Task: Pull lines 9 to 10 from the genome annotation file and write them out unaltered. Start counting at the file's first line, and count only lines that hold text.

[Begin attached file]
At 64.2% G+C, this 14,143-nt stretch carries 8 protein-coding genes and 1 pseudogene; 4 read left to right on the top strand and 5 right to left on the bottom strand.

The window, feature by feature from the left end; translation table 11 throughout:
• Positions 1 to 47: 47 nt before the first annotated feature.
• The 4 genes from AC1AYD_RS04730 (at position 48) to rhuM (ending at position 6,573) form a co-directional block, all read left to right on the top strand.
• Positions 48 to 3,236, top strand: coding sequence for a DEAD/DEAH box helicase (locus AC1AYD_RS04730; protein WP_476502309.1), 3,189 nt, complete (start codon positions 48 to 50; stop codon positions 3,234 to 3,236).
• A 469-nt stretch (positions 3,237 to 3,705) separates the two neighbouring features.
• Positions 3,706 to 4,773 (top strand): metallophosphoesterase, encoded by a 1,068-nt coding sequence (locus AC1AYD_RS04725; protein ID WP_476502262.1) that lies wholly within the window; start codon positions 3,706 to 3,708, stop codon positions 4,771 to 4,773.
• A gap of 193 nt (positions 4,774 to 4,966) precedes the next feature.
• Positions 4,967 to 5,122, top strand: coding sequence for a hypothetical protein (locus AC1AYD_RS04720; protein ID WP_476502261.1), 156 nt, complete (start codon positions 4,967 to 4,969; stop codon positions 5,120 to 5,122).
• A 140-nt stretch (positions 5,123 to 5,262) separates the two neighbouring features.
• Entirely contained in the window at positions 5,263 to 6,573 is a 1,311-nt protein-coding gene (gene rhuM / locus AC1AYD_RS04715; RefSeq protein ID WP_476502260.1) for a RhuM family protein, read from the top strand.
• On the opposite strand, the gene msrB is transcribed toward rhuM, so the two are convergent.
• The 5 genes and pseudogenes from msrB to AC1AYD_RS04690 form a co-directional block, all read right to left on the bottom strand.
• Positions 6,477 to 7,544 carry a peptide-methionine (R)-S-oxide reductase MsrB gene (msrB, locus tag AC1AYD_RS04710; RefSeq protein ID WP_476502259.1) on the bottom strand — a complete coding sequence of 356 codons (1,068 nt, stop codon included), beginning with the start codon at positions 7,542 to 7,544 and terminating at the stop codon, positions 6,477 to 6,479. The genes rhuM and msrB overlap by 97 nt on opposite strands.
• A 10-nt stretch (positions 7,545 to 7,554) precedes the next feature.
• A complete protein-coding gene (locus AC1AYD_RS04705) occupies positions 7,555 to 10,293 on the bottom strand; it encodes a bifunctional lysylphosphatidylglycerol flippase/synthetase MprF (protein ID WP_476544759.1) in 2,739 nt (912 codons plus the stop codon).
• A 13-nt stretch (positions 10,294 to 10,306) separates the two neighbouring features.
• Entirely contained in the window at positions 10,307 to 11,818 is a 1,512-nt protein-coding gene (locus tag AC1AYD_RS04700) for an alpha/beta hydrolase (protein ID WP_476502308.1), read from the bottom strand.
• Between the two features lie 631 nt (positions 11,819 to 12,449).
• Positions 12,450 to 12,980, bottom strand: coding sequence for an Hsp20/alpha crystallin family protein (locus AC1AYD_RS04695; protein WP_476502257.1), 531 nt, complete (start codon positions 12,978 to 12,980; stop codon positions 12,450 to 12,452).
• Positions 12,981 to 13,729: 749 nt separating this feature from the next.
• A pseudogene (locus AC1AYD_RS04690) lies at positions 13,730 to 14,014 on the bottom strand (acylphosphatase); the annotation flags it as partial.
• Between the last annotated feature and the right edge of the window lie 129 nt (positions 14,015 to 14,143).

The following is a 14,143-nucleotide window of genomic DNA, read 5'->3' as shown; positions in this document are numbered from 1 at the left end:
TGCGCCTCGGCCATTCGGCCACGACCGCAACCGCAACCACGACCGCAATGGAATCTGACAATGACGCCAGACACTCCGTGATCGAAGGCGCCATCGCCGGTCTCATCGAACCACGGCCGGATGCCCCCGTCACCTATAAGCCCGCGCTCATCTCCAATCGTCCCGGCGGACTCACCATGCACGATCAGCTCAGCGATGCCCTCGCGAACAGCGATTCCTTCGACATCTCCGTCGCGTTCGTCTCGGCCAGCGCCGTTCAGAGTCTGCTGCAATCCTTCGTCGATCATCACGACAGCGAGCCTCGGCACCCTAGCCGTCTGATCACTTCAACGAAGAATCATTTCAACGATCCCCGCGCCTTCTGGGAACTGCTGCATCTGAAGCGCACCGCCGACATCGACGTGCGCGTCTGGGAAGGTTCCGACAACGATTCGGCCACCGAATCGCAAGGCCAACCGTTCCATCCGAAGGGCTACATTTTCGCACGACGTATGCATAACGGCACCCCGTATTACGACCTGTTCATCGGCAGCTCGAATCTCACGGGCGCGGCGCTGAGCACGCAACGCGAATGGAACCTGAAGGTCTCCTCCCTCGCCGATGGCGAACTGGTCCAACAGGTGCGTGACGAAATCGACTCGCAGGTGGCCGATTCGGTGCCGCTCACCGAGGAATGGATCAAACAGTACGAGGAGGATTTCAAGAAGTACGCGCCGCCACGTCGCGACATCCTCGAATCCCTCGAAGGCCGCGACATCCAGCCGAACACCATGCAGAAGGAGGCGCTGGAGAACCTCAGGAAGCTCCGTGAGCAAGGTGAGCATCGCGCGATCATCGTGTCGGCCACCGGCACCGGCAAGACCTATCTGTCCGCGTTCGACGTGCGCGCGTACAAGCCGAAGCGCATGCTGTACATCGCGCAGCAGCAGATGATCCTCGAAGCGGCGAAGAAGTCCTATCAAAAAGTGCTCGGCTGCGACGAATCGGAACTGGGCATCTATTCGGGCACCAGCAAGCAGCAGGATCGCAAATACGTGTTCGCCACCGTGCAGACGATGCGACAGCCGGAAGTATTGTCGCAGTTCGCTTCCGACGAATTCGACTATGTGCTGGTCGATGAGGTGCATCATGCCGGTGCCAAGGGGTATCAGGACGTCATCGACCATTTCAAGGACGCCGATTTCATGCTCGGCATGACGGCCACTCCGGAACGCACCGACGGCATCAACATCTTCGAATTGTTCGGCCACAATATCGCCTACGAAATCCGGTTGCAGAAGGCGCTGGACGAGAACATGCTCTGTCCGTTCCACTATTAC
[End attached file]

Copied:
• Positions 4,967 to 5,122, top strand: coding sequence for a hypothetical protein (locus AC1AYD_RS04720; protein ID WP_476502261.1), 156 nt, complete (start codon positions 4,967 to 4,969; stop codon positions 5,120 to 5,122).
• A 140-nt stretch (positions 5,123 to 5,262) separates the two neighbouring features.